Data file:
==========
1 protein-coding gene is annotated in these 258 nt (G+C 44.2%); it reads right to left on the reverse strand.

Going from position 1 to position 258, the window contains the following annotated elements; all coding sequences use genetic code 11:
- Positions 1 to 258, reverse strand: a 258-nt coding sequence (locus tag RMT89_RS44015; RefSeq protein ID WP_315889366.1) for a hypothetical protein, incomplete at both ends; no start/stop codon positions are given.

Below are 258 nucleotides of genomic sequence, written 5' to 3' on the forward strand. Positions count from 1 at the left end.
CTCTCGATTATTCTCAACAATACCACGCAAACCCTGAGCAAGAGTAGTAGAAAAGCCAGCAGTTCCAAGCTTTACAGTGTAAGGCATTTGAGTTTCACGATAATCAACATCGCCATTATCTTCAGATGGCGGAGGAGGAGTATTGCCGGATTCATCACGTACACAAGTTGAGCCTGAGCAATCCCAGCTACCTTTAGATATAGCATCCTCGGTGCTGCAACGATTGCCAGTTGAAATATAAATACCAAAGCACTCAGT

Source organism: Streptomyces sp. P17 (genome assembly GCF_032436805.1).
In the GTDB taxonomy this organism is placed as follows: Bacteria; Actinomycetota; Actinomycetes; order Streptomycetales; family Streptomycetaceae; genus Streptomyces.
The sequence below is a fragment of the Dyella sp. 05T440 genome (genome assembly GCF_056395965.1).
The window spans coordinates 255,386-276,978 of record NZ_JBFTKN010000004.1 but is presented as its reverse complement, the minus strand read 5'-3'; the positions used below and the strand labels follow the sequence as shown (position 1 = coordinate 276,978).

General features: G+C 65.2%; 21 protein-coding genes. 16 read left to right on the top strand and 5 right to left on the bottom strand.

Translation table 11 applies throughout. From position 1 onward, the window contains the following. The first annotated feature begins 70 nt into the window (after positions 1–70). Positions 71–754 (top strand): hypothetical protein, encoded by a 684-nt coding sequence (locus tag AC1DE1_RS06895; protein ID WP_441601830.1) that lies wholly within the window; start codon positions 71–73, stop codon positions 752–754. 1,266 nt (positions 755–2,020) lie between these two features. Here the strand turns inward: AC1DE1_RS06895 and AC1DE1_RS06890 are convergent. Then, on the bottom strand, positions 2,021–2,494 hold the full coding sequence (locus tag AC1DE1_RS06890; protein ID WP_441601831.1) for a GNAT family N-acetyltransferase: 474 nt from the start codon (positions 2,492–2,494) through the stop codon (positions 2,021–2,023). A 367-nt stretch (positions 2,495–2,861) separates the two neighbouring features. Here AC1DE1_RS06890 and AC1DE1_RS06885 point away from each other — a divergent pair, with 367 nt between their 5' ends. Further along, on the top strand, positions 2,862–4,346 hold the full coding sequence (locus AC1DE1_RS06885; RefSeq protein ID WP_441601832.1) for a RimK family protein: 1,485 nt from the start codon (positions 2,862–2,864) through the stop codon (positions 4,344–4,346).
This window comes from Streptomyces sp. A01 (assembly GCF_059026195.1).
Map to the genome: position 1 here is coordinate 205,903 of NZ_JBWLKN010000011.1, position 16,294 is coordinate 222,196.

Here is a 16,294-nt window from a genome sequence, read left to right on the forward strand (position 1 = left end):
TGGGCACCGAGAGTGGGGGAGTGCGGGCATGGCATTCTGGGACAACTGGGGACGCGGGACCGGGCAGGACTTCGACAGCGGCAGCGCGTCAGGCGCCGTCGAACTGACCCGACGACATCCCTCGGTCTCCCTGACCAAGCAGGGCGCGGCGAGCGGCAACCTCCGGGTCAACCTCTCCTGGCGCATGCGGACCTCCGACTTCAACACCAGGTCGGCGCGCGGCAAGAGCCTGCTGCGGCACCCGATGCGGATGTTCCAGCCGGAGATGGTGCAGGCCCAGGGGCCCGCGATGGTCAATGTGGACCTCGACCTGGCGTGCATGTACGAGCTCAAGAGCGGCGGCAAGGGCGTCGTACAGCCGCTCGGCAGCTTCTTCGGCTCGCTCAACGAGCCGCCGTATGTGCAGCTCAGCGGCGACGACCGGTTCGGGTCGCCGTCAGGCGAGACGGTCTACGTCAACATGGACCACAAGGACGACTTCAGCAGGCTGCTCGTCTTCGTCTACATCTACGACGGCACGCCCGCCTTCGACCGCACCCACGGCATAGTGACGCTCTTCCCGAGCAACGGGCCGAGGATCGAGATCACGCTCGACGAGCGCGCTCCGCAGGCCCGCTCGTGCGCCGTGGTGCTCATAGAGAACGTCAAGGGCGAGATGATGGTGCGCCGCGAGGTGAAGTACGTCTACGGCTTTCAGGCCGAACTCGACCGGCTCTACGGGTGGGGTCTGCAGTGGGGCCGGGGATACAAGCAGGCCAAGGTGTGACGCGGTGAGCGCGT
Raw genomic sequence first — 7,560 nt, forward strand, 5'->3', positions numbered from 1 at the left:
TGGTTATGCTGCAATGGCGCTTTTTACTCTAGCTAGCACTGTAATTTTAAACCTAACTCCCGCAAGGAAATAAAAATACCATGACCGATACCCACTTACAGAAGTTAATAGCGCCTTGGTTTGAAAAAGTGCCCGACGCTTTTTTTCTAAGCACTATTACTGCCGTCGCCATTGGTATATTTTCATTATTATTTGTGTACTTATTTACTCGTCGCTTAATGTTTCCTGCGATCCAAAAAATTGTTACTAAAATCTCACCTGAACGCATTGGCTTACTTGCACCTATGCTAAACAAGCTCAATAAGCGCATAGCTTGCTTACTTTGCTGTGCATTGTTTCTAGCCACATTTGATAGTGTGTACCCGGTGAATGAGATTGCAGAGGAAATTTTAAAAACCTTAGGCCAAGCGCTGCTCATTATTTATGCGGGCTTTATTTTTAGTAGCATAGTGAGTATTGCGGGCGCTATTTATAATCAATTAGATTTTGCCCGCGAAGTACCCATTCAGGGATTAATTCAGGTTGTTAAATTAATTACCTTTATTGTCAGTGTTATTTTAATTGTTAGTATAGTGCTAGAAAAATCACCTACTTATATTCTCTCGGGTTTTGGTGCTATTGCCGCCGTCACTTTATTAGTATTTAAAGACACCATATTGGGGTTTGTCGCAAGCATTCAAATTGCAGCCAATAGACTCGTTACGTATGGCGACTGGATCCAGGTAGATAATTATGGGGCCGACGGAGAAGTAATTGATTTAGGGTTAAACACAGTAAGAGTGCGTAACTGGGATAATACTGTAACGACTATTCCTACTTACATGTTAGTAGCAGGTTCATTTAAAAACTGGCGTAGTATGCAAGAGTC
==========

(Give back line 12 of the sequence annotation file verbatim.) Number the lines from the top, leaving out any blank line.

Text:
This window comes from Streptomyces sp. A01 (assembly GCF_059026195.1).